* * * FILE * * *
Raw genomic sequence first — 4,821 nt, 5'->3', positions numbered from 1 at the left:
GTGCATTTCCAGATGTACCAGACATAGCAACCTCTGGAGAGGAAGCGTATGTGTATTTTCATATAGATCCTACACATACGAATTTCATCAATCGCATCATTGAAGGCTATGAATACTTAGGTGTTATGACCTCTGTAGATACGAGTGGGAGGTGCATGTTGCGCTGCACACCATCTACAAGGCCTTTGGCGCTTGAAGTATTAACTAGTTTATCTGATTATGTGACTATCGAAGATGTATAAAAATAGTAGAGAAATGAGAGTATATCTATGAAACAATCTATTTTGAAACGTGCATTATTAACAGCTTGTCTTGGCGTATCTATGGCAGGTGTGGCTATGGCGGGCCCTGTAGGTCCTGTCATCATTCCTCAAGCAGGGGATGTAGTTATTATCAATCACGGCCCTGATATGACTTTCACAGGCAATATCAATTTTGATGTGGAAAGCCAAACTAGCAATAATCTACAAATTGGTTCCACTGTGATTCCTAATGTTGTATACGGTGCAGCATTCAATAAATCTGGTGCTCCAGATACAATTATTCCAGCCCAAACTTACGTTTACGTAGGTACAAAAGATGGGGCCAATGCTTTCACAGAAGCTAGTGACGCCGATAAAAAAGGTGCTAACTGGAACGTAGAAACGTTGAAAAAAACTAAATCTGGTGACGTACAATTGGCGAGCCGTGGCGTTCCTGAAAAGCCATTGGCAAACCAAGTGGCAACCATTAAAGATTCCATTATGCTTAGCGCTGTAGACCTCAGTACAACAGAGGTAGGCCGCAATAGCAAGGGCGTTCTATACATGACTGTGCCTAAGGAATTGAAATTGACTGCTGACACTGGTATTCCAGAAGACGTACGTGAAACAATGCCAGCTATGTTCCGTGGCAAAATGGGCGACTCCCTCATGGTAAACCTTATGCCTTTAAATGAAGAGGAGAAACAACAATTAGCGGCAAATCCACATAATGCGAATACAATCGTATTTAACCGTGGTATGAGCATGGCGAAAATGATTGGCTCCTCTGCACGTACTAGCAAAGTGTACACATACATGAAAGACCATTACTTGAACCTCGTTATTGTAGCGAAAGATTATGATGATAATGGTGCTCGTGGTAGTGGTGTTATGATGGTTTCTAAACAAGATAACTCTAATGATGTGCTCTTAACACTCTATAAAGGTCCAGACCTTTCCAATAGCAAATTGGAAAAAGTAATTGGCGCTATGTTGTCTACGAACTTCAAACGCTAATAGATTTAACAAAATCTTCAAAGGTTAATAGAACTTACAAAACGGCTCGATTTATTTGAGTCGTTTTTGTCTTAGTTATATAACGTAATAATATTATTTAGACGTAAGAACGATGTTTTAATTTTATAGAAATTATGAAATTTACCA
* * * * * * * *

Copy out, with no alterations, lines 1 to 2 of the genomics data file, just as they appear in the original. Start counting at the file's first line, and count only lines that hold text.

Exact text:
Raw genomic sequence first — 4,821 nt, 5'->3', positions numbered from 1 at the left:
GTGCATTTCCAGATGTACCAGACATAGCAACCTCTGGAGAGGAAGCGTATGTGTATTTTCATATAGATCCTACACATACGAATTTCATCAATCGCATCATTGAAGGCTATGAATACTTAGGTGTTATGACCTCTGTAGATACGAGTGGGAGGTGCATGTTGCGCTGCACACCATCTACAAGGCCTTTGGCGCTTGAAGTATTAACTAGTTTATCTGATTATGTGACTATCGAAGATGTATAAAAATAGTAGAGAAATGAGAGTATATCTATGAAACAATCTATTTTGAAACGTGCATTATTAACAGCTTGTCTTGGCGTATCTATGGCAGGTGTGGCTATGGCGGGCCCTGTAGGTCCTGTCATCATTCCTCAAGCAGGGGATGTAGTTATTATCAATCACGGCCCTGATATGACTTTCACAGGCAATATCAATTTTGATGTGGAAAGCCAAACTAGCAATAATCTACAAATTGGTTCCACTGTGATTCCTAATGTTGTATACGGTGCAGCATTCAATAAATCTGGTGCTCCAGATACAATTATTCCAGCCCAAACTTACGTTTACGTAGGTACAAAAGATGGGGCCAATGCTTTCACAGAAGCTAGTGACGCCGATAAAAAAGGTGCTAACTGGAACGTAGAAACGTTGAAAAAAACTAAATCTGGTGACGTACAATTGGCGAGCCGTGGCGTTCCTGAAAAGCCATTGGCAAACCAAGTGGCAACCATTAAAGATTCCATTATGCTTAGCGCTGTAGACCTCAGTACAACAGAGGTAGGCCGCAATAGCAAGGGCGTTCTATACATGACTGTGCCTAAGGAATTGAAATTGACTGCTGACACTGGTATTCCAGAAGACGTACGTGAAACAATGCCAGCTATGTTCCGTGGCAAAATGGGCGACTCCCTCATGGTAAACCTTATGCCTTTAAATGAAGAGGAGAAACAACAATTAGCGGCAAATCCACATAATGCGAATACAATCGTATTTAACCGTGGTATGAGCATGGCGAAAATGATTGGCTCCTCTGCACGTACTAGCAAAGTGTACACATACATGAAAGACCATTACTTGAACCTCGTTATTGTAGCGAAAGATTATGATGATAATGGTGCTCGTGGTAGTGGTGTTATGATGGTTTCTAAACAAGATAACTCTAATGATGTGCTCTTAACACTCTATAAAGGTCCAGACCTTTCCAATAGCAAATTGGAAAAAGTAATTGGCGCTATGTTGTCTACGAACTTCAAACGCTAATAGATTTAACAAAATCTTCAAAGGTTAATAGAACTTACAAAACGGCTCGATTTATTTGAGTCGTTTTTGTCTTAGTTATATAACGTAATAATATTATTTAGACGTAAGAACGATGTTTTAATTTTATAGAAATTATGAAATTTACCA